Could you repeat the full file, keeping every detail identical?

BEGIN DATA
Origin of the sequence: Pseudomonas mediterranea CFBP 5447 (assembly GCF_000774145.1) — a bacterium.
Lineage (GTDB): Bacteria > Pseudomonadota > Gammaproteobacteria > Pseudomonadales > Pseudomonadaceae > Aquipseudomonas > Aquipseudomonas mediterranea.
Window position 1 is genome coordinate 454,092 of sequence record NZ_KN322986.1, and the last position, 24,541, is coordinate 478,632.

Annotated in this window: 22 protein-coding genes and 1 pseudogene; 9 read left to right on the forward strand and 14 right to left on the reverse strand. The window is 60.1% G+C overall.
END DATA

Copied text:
Origin of the sequence: Pseudomonas mediterranea CFBP 5447 (assembly GCF_000774145.1) — a bacterium.
Lineage (GTDB): Bacteria > Pseudomonadota > Gammaproteobacteria > Pseudomonadales > Pseudomonadaceae > Aquipseudomonas > Aquipseudomonas mediterranea.
Window position 1 is genome coordinate 454,092 of sequence record NZ_KN322986.1, and the last position, 24,541, is coordinate 478,632.

Annotated in this window: 22 protein-coding genes and 1 pseudogene; 9 read left to right on the forward strand and 14 right to left on the reverse strand. The window is 60.1% G+C overall.